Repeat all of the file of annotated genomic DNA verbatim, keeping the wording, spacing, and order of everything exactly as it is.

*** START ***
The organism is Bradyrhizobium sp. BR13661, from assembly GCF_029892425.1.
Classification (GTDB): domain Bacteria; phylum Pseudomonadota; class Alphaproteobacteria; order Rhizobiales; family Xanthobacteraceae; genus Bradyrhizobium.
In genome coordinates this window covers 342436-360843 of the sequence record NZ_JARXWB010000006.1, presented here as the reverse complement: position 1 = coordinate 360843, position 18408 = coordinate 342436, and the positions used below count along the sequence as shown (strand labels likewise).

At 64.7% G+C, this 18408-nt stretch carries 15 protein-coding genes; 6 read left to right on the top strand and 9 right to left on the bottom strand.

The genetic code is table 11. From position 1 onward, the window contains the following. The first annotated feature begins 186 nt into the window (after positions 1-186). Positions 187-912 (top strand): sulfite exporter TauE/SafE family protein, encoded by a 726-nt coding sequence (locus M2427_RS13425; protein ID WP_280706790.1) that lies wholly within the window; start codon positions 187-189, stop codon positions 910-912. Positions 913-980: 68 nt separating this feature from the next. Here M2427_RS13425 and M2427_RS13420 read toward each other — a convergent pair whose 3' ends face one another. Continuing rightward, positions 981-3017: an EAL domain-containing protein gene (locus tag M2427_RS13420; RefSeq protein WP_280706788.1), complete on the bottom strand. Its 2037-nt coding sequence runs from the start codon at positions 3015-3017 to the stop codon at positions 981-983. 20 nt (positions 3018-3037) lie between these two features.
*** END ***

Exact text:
The organism is Bradyrhizobium sp. BR13661, from assembly GCF_029892425.1.
Classification (GTDB): domain Bacteria; phylum Pseudomonadota; class Alphaproteobacteria; order Rhizobiales; family Xanthobacteraceae; genus Bradyrhizobium.
In genome coordinates this window covers 342436-360843 of the sequence record NZ_JARXWB010000006.1, presented here as the reverse complement: position 1 = coordinate 360843, position 18408 = coordinate 342436, and the positions used below count along the sequence as shown (strand labels likewise).

At 64.7% G+C, this 18408-nt stretch carries 15 protein-coding genes; 6 read left to right on the top strand and 9 right to left on the bottom strand.

The genetic code is table 11. From position 1 onward, the window contains the following. The first annotated feature begins 186 nt into the window (after positions 1-186). Positions 187-912 (top strand): sulfite exporter TauE/SafE family protein, encoded by a 726-nt coding sequence (locus M2427_RS13425; protein ID WP_280706790.1) that lies wholly within the window; start codon positions 187-189, stop codon positions 910-912. Positions 913-980: 68 nt separating this feature from the next. Here M2427_RS13425 and M2427_RS13420 read toward each other — a convergent pair whose 3' ends face one another. Continuing rightward, positions 981-3017: an EAL domain-containing protein gene (locus tag M2427_RS13420; RefSeq protein WP_280706788.1), complete on the bottom strand. Its 2037-nt coding sequence runs from the start codon at positions 3015-3017 to the stop codon at positions 981-983. 20 nt (positions 3018-3037) lie between these two features.